Xi Calls for a China in 2016 Where `Nobody Dares to Be Corrupt'

China's Choice: Devalued Yuan or Increased Stimulus
  • Efforts to target economic fugitives to be stepped up
  • No relaxation of Xi's three-year compaign to stamp out graft

President Xi Jinping said his signature anti-corruption campaign will not be eased and he’s determined to make China this year a place where "nobody dares to be corrupt.”

The anti-graft effort in 2016 will expand efforts to hunt down so-called "economic fugitives" who have fled overseas, the official Xinhua News Agency said, citing Xi’s speech at the beginning of a three-day meeting of the Central Commission for Discipline Inspection. After snaring about 100 high-ranking “tigers” and thousands of other mid-level officials, the campaign will also focus more on corruption at the local level in 2016, he said.

"The Communist Party central leadership’s firm determination to fight corruption has not changed; the goal of preventing corruption from spreading has not changed," Xi was quoted as saying by Xinhua, adding the campaign should continue to "cover all sectors" in a "zero-tolerance" manner.

Xi warned soon after taking power in late 2012 that corruption threatened the legitimacy of the ruling Communist Party and pledged a relentless effort to stamp out graft at all level of Chinese society. The campaign has targeted government officials, state-owned enterprises and the military, and the fallout has affected everything from luxury good prices in Hong Kong to gambling revenue in Macau as wealthy Chinese cut back on conspicuous spending to avoid attracting suspicion.

Among the so-called tigers felled by the campaign were Zhou Yongkang, the former security chief who was sentenced to life in prison last June; Ling Jihua, former top aide of Xi’s predecessor; and two former deputy commander-in-chief of the People’s Liberation Army, Xu Caihou and Guo Boxiong.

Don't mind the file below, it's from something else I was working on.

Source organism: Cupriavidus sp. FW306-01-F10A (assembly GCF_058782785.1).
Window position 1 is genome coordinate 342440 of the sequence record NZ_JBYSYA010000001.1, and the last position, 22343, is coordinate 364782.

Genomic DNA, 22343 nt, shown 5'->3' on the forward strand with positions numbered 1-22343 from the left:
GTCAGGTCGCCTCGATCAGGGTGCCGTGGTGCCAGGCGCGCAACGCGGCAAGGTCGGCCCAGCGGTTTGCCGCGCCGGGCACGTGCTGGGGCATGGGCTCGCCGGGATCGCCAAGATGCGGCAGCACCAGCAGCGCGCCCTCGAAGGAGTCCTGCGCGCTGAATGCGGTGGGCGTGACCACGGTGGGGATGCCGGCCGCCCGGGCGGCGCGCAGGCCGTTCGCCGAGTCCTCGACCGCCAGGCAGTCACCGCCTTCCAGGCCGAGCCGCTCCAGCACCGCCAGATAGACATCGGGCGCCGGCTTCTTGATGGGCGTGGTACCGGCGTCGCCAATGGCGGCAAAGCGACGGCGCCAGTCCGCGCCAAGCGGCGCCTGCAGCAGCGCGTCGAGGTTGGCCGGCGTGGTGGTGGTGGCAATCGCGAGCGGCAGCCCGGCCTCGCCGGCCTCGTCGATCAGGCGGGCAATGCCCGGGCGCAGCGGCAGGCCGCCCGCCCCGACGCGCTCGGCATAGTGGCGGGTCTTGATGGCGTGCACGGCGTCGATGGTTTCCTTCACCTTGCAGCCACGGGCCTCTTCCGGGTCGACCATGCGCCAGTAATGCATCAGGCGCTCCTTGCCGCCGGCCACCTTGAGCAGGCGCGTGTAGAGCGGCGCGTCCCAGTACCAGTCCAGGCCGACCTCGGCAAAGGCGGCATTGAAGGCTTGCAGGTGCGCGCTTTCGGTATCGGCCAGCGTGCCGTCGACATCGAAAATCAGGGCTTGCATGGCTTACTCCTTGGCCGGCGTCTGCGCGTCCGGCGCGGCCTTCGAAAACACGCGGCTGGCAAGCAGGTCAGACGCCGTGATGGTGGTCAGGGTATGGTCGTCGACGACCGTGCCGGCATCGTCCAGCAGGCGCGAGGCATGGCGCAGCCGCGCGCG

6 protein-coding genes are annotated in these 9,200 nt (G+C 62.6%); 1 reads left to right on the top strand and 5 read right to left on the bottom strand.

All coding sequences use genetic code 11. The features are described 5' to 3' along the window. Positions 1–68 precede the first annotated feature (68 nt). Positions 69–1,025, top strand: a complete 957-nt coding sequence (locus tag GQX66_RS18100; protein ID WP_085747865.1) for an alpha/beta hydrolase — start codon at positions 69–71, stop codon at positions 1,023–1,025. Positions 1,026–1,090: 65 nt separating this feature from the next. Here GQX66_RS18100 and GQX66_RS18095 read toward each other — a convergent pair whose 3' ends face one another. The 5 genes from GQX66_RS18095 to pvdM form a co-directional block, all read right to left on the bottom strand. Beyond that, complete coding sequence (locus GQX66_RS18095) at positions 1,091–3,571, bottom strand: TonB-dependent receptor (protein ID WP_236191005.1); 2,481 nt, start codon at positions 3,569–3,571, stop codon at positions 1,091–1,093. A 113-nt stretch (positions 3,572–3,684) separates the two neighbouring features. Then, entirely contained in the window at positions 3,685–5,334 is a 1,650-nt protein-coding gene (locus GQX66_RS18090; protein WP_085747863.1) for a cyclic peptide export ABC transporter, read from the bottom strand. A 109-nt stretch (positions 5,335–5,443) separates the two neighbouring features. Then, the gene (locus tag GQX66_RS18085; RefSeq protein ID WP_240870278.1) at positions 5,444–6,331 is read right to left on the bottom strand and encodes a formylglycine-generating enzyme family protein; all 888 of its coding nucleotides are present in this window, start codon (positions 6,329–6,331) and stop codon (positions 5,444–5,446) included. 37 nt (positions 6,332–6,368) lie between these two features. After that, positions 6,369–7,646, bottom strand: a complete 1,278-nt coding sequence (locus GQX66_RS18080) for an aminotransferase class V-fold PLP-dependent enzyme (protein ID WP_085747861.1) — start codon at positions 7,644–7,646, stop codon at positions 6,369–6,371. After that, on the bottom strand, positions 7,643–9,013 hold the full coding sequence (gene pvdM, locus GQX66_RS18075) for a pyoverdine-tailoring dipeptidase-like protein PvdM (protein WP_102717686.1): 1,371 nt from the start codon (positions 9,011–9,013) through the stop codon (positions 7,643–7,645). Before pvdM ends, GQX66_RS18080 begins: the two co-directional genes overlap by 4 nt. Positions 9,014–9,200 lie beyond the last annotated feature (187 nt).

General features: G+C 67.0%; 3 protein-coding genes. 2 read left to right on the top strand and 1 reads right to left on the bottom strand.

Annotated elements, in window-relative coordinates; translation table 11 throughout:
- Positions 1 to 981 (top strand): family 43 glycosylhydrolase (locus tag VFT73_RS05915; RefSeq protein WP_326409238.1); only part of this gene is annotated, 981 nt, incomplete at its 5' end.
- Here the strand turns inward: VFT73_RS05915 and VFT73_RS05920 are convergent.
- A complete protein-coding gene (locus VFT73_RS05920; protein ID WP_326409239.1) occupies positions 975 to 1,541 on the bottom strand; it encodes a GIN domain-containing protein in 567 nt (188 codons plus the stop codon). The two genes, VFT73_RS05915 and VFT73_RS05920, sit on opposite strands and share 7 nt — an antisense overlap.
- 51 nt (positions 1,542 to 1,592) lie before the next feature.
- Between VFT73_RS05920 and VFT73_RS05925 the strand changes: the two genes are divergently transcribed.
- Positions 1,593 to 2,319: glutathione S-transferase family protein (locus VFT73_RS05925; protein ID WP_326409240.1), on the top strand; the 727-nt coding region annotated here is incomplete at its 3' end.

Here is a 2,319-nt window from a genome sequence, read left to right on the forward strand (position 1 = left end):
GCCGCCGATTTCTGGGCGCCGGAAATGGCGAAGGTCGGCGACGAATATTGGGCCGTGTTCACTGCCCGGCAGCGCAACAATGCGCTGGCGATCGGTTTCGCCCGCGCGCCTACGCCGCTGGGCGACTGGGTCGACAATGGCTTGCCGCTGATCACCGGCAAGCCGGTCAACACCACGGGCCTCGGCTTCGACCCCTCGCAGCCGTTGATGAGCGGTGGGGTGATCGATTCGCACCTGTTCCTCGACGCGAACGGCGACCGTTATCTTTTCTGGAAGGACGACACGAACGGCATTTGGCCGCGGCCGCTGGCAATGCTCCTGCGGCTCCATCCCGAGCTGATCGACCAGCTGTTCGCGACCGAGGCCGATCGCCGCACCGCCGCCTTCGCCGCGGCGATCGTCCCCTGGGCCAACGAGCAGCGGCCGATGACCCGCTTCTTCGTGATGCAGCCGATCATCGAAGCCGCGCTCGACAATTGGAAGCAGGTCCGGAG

Last year 26 "tigers," meaning officials at the vice-ministerial level or above, were put under investigation for alleged corruption, according to Xinhua.

The CCDI, the Communist Party’s top disciplinary body, has said there are three phases in its fight against graft: the first stage is to ensure officials don’t dare to be corrupt, then institutionalizing the drive and perfecting the legal framework so officials aren’t able to be corrupt, and lastly, instilling ethics and morality so that officials won’t want to be corrupt.

In the overseas hunt for corruption suspects, an initiative dubbed "Skynet" that was launched in April of last year, more than 1,000 economic fugitives residing in 68 countries have been brought back to China, Xinhua said. A new round of Skynet will be launched this year that will rely on increased judicial cooperation with other countries, according to the CCDI.

In an interview with Bloomberg News last year, Fu Kui, the then top official in charge of Skynet, said all the three phases of the corruption campaign are being carried out in parallel but the emphasis is the first one: scaring officials so much that they don’t dare to be corrupt.

"You want officials to not dare, then to not be able to and then to not want to and right now we’re still in this first phase of scaring everybody," said Fu.

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